This past Sunday was the final one for Steve and I at our Teaching Parish site. We went out with a bit of a bang, because we were both preaching as well (Steve preached for two services, I preached for the other two). I have to say, although I will not miss the commute every weekend and the amount of time I spent at Teaching Parish, it is a bit of a sad parting. Grace Lutheran was a great learning site, and our mentors, Pastor Kevin and Pastor Martha, did a great job. Still, I'm on to new things, and Grace will probably be hosting a new Teaching Parish student in the fall.
My sermon is below; I thought it went all right, but not great—then again, it's the end of the semester and I'm burnt out, so I probably don't have a very positive outlook right now. There were at least a few people who said it really spoke to them, so I'll count that as a success. Plus, the children's sermon (in which I proved that Steve was not a ghost) went off without a hitch, so that was a big relief. The text in the lectionary was Luke 24:36b-48, but we read through to the end of the book (verse 53). Enjoy!
Once, there was a girl who was baptized as a child and brought up in the Christian faith. Her faith was strong throughout her teenage years and she was active in the church—singing in the choir, going on confirmation retreats, helping with service events. But when she went away to college, she stopped going to church and gradually, she lost her faith. For many years after that, she did not believe in God.
—Can faith be lost? Can it be found again?
There was a group of friends talking about faith. One of them had been a Christian his whole life; another had recently joined a church. They spoke about how wonderful faith was, and what a comfort it was for them. The third friend became uncomfortable. The other two asked what was wrong; he replied, “I don’t have faith.” The friends told him that it was easy, he just had to believe in Jesus and go to church. But their friend answered, “No, it’s not that simple. If I could believe, I would, but I just can’t.”
—Where does faith come from? Can we find it if we try hard enough?
There was a man who grew up without any faith; his family was not religious, and he never went to church or read the Bible. He had a powerful conversion experience—he was inspired to accept Jesus Christ as his savior. He felt born again. His wife suggested that he be baptized, and the man replied, “Baptism? What’s that? Is that something I should know about?”
—What counts for faith? How much do you have to know?
At first glance, faith seems like an easy thing to understand. It just means believing in something, right? We could say that to have faith means that you believe the words of the Creeds, for example. Or faith means accepting Jesus as your savior. But everyone here has probably experienced that faith is not quite that simple. There are days and weeks and even years when we struggle to believe, or we wonder what it is we’re supposed to believe in. Talking with other Christians, we find that different people have very different understandings of what constitutes faith. We wonder where faith comes from and whether it’s a matter of understanding or feeling, effort or grace. We learn with time that faith is not an all-or-nothing thing, that you either have or you don’t. It seems that the longer you are on the journey of faith, the more you realize that it is a lifelong endeavor.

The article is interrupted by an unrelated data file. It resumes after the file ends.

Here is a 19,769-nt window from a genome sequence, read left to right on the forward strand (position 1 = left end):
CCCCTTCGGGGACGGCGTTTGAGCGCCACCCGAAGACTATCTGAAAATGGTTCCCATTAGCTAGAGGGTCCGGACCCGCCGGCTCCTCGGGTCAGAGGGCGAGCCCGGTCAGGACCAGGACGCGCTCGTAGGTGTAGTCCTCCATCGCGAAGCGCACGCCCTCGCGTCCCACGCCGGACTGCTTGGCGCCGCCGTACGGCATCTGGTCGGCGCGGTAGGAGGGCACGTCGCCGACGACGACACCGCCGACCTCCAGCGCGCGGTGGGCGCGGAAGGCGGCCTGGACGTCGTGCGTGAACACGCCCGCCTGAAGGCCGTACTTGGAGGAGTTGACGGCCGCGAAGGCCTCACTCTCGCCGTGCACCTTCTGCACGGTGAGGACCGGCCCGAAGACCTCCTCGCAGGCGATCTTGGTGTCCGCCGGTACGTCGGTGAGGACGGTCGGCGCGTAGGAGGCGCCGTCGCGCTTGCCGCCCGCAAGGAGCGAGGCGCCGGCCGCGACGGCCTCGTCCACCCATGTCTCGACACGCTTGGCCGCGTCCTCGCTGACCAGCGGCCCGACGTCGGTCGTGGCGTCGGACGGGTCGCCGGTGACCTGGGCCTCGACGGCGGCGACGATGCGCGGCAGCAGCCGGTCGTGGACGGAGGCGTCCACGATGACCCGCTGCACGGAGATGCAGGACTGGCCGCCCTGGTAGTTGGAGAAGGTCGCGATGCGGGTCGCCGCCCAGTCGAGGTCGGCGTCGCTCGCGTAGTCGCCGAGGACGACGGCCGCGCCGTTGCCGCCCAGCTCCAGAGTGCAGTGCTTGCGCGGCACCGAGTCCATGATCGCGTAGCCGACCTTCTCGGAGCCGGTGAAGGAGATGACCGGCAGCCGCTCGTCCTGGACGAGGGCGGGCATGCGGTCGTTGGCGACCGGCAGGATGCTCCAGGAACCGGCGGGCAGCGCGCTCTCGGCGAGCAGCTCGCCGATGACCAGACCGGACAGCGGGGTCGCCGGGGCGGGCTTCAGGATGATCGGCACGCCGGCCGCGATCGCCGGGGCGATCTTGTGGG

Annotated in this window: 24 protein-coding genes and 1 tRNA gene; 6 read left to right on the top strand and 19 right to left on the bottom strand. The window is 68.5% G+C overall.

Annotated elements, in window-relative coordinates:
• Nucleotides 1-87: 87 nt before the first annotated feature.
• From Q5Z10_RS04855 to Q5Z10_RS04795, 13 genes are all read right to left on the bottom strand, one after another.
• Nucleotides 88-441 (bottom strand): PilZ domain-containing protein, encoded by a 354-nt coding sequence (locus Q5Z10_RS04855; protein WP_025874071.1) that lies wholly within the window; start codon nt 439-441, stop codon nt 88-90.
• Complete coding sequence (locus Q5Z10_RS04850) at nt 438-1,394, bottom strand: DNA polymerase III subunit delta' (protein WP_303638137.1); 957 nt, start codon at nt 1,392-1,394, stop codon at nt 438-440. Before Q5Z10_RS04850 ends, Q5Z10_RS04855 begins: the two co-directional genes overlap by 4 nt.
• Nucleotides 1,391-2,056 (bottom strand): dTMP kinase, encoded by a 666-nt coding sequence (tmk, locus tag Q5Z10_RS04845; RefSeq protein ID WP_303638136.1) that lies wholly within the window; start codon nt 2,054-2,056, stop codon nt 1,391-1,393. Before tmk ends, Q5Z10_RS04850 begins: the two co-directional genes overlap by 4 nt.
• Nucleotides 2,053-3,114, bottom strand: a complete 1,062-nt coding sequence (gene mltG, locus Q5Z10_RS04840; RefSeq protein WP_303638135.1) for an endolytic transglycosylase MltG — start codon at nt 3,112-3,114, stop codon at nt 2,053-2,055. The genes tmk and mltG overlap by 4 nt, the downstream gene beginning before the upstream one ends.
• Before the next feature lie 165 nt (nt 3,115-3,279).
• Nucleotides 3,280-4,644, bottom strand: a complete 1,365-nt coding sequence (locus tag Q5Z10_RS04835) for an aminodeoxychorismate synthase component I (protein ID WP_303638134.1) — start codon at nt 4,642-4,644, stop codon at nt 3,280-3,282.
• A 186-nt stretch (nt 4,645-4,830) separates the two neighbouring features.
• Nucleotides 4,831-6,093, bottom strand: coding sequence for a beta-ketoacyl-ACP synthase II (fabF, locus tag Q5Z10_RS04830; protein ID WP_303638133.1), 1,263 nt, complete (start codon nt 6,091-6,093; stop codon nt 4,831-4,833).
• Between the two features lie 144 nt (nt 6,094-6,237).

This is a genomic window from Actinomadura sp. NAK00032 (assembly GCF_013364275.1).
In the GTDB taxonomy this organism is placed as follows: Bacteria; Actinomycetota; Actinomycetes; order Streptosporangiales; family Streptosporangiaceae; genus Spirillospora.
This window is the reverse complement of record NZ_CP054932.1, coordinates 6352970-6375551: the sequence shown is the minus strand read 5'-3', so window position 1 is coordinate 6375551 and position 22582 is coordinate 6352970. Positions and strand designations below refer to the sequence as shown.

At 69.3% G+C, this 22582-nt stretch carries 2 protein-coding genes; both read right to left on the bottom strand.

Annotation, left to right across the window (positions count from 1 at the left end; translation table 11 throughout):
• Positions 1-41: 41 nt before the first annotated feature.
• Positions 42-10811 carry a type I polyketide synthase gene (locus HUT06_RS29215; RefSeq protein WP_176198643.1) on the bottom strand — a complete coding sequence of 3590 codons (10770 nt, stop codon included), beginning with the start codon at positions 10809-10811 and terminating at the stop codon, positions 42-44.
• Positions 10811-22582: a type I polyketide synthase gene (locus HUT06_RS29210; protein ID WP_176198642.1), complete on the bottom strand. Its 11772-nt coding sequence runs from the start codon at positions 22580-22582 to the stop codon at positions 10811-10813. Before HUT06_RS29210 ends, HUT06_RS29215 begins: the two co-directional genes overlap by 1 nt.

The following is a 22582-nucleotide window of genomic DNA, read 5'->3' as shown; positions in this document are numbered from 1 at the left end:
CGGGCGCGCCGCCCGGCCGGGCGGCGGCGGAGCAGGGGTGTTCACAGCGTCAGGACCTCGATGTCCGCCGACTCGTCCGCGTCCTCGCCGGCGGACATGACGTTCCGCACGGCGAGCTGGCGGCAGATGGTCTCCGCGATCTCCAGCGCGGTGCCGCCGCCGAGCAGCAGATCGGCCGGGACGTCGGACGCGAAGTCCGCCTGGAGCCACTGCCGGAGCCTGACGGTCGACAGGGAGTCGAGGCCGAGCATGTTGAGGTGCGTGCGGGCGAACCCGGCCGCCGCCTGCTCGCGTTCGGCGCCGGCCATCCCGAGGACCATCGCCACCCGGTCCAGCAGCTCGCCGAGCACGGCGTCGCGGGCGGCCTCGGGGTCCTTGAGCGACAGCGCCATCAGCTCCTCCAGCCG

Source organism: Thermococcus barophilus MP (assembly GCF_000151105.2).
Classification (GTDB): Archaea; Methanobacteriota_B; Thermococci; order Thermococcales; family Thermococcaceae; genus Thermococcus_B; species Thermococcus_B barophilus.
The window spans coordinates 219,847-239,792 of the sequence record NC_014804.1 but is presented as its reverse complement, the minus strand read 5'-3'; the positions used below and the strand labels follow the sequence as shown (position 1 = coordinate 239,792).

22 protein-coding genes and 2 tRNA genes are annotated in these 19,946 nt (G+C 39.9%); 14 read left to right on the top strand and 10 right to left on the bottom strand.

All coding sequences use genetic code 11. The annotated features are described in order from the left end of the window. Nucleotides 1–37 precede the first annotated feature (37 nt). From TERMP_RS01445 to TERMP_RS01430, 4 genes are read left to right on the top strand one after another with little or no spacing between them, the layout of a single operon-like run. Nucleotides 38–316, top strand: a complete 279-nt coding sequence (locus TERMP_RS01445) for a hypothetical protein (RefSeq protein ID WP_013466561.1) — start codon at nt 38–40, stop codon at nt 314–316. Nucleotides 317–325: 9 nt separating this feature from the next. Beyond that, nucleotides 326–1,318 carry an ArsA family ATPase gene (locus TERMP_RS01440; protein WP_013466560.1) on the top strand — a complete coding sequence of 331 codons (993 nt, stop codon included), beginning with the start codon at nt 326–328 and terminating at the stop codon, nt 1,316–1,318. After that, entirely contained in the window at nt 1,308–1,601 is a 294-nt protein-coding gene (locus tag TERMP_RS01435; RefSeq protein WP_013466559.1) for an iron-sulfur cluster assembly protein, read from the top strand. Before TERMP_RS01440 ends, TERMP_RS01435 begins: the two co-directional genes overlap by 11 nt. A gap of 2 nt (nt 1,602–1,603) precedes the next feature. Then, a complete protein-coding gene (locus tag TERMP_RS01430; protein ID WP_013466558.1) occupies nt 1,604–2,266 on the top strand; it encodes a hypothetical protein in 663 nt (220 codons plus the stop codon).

In our gospel reading from Luke, these questions about faith are also present. Though Luke does not mention the word “faith” or “belief” in this passage, the faith of the disciples is clearly at stake. It is the day of the resurrection; in the morning the women were at the empty tomb, in the afternoon two disciples were on the road to Emmaus, where they saw the risen Jesus but did not recognize him until he broke the bread—and then he disappeared. They rush back to Jerusalem, to discover that Jesus has also appeared to Peter. At that very moment, Jesus stands in the room with them. These events have happened very quickly; the disciples do not yet understand what is happening. They are stricken with terror, not joy, at the sight of Jesus; they think he is a ghost. The disciples are facing a crisis of faith—Jesus, their Lord, was arrested and killed, and now they think they are being haunted by his ghost.
Yet by the end of our reading, they are worshipping Jesus as he ascends into heaven. Clearly, this resurrection appearance has a profound effect on the faith of the disciples. If we consider the different parts of this Gospel text, we can see several pieces that help us to understand the disciples’ faith, and think about our own faith today.
When Jesus appears to the disciples in this passage, they believe they are seeing a ghost. Jesus proves to them that he is no spirit—he is flesh and blood, he eats and walks on the ground. The proofs Jesus gives to the disciples point out one source of faith: a faith based on seeing, touching, directly experiencing the object of faith. The disciples could literally feel Jesus’ hands, see that his feet touched the ground. Jesus tells them, “Look at my hands and feet... Touch me and see.” It is this direct experience that convinces the disciples. Clearly, there is a connection between direct experience and faith. If you see and touch the risen Jesus, it is clear why you would believe in the resurrection. If you see Jesus ascend into heaven, it is clear why you would worship him. Likewise, all the people of Jesus’ time who saw the miracles—the healings, the miraculous feedings, Jesus’ power over nature—believed in him. The old saying is true: Seeing is believing.